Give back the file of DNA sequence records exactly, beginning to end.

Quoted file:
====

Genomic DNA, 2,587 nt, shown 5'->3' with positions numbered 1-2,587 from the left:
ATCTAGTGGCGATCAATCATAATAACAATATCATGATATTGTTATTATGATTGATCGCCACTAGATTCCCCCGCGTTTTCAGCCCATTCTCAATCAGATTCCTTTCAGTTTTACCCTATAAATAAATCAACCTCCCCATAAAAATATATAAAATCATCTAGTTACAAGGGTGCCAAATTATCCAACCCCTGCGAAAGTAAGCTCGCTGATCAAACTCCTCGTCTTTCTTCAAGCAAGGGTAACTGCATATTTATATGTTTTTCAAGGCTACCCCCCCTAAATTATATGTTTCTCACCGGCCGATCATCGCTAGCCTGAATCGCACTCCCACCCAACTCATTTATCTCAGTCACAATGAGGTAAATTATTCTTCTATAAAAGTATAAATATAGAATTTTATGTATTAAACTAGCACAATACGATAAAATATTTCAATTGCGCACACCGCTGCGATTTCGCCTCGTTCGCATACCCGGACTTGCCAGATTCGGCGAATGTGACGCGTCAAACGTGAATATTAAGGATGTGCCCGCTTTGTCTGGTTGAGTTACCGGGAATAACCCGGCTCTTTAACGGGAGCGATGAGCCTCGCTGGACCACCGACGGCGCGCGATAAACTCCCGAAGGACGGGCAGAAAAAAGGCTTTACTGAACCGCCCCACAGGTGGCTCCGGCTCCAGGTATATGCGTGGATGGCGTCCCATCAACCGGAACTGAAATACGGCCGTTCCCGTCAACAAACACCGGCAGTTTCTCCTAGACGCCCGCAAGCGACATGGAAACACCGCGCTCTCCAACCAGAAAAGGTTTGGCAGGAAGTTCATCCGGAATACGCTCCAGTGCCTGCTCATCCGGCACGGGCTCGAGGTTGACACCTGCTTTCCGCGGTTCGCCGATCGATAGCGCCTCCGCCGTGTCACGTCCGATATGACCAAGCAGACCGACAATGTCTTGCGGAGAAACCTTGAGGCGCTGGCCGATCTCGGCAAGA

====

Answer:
Genomic DNA, 2,587 nt, shown 5'->3' with positions numbered 1-2,587 from the left:
ATCTAGTGGCGATCAATCATAATAACAATATCATGATATTGTTATTATGATTGATCGCCACTAGATTCCCCCGCGTTTTCAGCCCATTCTCAATCAGATTCCTTTCAGTTTTACCCTATAAATAAATCAACCTCCCCATAAAAATATATAAAATCATCTAGTTACAAGGGTGCCAAATTATCCAACCCCTGCGAAAGTAAGCTCGCTGATCAAACTCCTCGTCTTTCTTCAAGCAAGGGTAACTGCATATTTATATGTTTTTCAAGGCTACCCCCCCTAAATTATATGTTTCTCACCGGCCGATCATCGCTAGCCTGAATCGCACTCCCACCCAACTCATTTATCTCAGTCACAATGAGGTAAATTATTCTTCTATAAAAGTATAAATATAGAATTTTATGTATTAAACTAGCACAATACGATAAAATATTTCAATTGCGCACACCGCTGCGATTTCGCCTCGTTCGCATACCCGGACTTGCCAGATTCGGCGAATGTGACGCGTCAAACGTGAATATTAAGGATGTGCCCGCTTTGTCTGGTTGAGTTACCGGGAATAACCCGGCTCTTTAACGGGAGCGATGAGCCTCGCTGGACCACCGACGGCGCGCGATAAACTCCCGAAGGACGGGCAGAAAAAAGGCTTTACTGAACCGCCCCACAGGTGGCTCCGGCTCCAGGTATATGCGTGGATGGCGTCCCATCAACCGGAACTGAAATACGGCCGTTCCCGTCAACAAACACCGGCAGTTTCTCCTAGACGCCCGCAAGCGACATGGAAACACCGCGCTCTCCAACCAGAAAAGGTTTGGCAGGAAGTTCATCCGGAATACGCTCCAGTGCCTGCTCATCCGGCACGGGCTCGAGGTTGACACCTGCTTTCCGCGGTTCGCCGATCGATAGCGCCTCCGCCGTGTCACGTCCGATATGACCAAGCAGACCGACAATGTCTTGCGGAGAAACCTTGAGGCGCTGGCCGATCTCGGCAAGA